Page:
At the start of the 2020 fall semester, a group of EPFL students set up the EPFL Xplore association with the goal of building a rover from scratch. Their vehicle, named Argos, will compete in this weekend’s European Rover Challenge - Europe’s most prestigious competition dedicated to mobile robots.
Standing tall on its six wheels and fitted with a robotic arm, a LIDAR sensor for scanning the terrain, and a rocker-bogie suspension system modeled after one developed by NASA, the gleaming metal rover is the center of attention. Gathered around it, the robot’s engineers present it with gusto. Argos - a nod to the mythological Greek ship Argo in which Jason set sail to recover the Golden Fleece - was built from scratch in the course of a single year.
Selected to take part in the European Rover Challenge, one of the most high-profile international competitions, Argos will be put through its paces on 10-12 September in Kielce, Poland. Competing teams must show that their rovers can assess the terrain, perform certain tasks reliably, move about in an autonomous or semi-autonomous manner, and collect samples.
This is an exciting opportunity for the four students behind the EPFL Xplore project, who decided to design a rover after reading about the University Rover Challenge that’s held every year in a desert in southern Utah. Jonathan Wei and Quentin Delfosse, the EPFL Xplore association’s president and vice-president, respectively, are first-year Master’s students in microengineering and robotics. They are former members of the EPFL Rocket Team and passionate about robotics - and eager for a new challenge.
It’s a great supplement to our classes, where we don’t really get hands-on experience. For example, before this I had never touched a machine tool.
The third student, system engineer Thomas Manteaux, provides technical coordination for the project. Now in the second year of his Master’s degree in microengineering, Manteaux understands the link between robotics and mechanics, and likes the project’s cross-disciplinary nature. "It’s a great supplement to our classes, where we don’t really get hands-on experience. For example, before this I had never touched a machine tool. It also lets us connect with students in other areas."
Arion Zimmermann, the fourth Argonaut, is a first-year Master’s student in electrical engineering. He’s a whiz at coding, which he has been doing since he was 12. "I really enjoy it, it’s a creative act. You can build an incredibly complex application from the ground up, limited only by your imagination," he says. After helping to develop an onboard computer for the EPFL Rocket Team, Zimmermann wanted to use his creativity on another project. Although he started out as a system engineer, he ended up "building those parts of the rover that we couldn’t find anyone else to take on." He developed the communication protocol between the rover and the control station, as well as the rover’s 600 Wh battery, safety system, main power supply, and simulator for testing how the motors would behave.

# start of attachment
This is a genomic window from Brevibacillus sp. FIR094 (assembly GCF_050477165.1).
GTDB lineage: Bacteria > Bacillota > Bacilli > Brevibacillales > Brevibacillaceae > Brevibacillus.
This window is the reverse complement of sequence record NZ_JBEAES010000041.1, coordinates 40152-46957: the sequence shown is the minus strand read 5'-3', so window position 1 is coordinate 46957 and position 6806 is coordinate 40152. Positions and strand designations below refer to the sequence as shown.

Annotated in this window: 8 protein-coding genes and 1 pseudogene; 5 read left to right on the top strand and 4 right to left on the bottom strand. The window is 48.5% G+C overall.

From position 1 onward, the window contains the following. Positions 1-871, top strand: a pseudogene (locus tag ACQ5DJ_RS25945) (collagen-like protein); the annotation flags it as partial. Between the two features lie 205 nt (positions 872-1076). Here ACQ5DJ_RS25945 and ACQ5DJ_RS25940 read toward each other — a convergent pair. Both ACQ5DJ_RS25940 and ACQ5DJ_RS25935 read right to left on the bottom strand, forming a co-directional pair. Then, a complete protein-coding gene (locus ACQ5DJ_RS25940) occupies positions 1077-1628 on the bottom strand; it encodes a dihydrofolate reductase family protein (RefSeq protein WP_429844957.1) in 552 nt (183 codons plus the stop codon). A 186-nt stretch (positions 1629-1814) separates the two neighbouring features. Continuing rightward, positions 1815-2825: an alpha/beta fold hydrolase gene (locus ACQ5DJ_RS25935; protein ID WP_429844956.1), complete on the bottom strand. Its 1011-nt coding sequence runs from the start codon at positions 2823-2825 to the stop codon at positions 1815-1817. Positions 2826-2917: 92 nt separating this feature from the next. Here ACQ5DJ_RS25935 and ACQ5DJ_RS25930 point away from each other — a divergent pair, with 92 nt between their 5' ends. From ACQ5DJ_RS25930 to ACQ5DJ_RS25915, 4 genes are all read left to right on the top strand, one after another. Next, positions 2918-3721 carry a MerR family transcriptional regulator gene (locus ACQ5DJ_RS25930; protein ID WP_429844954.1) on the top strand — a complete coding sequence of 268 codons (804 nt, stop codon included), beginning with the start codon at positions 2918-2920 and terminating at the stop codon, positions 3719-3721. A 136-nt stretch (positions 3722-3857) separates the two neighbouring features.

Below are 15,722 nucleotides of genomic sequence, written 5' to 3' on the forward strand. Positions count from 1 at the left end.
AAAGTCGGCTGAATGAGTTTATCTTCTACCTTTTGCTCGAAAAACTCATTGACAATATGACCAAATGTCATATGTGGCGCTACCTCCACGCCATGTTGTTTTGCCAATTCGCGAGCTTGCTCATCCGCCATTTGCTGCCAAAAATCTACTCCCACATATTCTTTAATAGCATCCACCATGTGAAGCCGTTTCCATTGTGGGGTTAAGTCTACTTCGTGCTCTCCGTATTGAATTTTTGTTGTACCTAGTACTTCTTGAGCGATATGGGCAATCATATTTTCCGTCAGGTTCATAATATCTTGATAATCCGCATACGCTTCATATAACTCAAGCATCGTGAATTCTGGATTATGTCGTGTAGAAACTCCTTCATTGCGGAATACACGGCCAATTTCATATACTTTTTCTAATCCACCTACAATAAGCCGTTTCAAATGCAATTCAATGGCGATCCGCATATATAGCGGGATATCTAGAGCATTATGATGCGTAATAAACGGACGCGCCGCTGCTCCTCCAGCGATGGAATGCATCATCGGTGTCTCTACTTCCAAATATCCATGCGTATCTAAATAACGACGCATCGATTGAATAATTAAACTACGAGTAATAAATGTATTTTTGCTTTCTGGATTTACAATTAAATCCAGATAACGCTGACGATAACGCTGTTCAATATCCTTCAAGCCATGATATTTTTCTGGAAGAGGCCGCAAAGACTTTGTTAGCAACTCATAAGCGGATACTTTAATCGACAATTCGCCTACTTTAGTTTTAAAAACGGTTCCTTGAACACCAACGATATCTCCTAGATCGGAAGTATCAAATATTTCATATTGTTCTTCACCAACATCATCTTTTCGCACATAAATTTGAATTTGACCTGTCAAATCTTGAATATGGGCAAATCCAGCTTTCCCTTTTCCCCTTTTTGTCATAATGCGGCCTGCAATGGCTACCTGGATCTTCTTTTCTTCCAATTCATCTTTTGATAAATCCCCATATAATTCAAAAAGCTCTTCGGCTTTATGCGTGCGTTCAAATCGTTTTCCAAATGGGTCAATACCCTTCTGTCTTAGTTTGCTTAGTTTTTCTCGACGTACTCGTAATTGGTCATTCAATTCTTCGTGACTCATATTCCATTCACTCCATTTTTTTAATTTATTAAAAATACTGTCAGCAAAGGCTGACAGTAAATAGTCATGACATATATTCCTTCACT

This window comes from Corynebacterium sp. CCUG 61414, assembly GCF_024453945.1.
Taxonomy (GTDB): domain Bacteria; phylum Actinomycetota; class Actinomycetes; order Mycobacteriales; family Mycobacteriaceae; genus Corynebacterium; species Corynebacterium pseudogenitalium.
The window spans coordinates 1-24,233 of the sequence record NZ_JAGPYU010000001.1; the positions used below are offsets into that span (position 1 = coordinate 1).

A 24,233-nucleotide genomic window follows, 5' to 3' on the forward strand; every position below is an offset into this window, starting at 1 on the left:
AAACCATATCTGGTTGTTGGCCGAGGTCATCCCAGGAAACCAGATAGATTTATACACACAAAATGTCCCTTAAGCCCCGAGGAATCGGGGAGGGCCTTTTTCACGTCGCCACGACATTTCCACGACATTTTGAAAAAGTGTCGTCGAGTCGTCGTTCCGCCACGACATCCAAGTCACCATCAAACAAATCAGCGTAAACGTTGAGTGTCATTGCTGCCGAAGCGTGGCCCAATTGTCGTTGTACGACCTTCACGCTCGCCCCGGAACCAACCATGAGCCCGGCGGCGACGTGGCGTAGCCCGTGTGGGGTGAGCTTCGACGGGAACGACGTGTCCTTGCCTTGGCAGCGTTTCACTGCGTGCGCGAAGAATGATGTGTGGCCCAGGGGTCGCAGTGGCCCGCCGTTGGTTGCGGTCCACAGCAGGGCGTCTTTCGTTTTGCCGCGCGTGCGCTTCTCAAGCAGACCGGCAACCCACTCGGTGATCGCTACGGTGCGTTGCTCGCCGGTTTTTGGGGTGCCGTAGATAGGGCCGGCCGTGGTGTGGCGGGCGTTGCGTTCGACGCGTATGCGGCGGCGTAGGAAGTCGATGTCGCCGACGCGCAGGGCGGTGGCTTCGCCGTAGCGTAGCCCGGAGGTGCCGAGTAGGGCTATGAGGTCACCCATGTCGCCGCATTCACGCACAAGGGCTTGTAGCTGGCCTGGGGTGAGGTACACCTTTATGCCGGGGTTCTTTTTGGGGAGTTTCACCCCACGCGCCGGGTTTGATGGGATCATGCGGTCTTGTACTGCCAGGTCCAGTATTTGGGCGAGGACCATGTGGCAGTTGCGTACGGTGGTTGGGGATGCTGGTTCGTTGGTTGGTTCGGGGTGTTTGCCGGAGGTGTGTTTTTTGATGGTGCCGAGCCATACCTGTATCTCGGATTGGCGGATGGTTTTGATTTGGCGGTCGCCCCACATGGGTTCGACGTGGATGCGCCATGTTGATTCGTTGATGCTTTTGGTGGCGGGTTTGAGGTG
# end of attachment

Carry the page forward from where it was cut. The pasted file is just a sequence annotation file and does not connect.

A little elbow grease
EPFL Xplore currently brings together some fifty students from different disciplines. As a MAKE project, it receives support from EPFL and students can receive credit for it as a semester project or towards their Master’s degree. It is overseen by an academic advisor, Alexandre Alahi, a tenure-track assistant professor who heads up EPFL’s Visual Intelligence for Transportation Laboratory (VITA), and David Rodriguez, an engineer at the EPFL Space Center.
"The team is made up of seven groups; each group is responsible for one of the rover’s sub-systems. Coordinating communication between the groups and planning out the project proved to be a challenge. We underestimated how much time it would take, and as a result we had to work extremely hard during the final phase to be able to test the robot prior to the competition," says Delfosse.
Above all, developing the algorithms that govern the autonomous navigation took much more time than expected. "Analyzing the rover’s surroundings and avoiding obstacles involves a great deal of overlapping data, and we needed algorithms that could run simultaneously," says Delfosse. There was an additional challenge: "we also needed to create an interface between the sub-systems that control the robot’s fourteen motors, because we had two communication protocols."
Successful test results
The team managed to overcome these obstacles, which also included getting funding. "We received about CHF 115,000. Fundraising was quite difficult at first, because we had nothing to show potential sponsors," says Wei, who learned a great deal about both sponsorship and project management.
For more than a month, the EPFL Xplore students tested their rover on campus on a special track they built - the "Mars Yard," a rectangular stretch of sand with the occasional rock - and made some final adjustments. "We were quite pleased with the results. We succeeded in creating a stable, high-performance rover - even though it could have been even lighter and more compact. Since the initial tests, we managed to lighten it a bit, but it still exceeds the 50 kg weight limit, and we weren’t able to replace certain steel parts with printable ones, since printed components don’t have the right mechanical properties. It’s a start and we still have room for improvement. The competition is one step in a process and regardless of the outcome, it will have been a rewarding experience," say the four students who spearheaded the project. One day, these Argonauts hope to enter their robot in the University Rover Challenge. In addition, they want to develop a polar robot for scientific expeditions - a first step before shooting for the moon.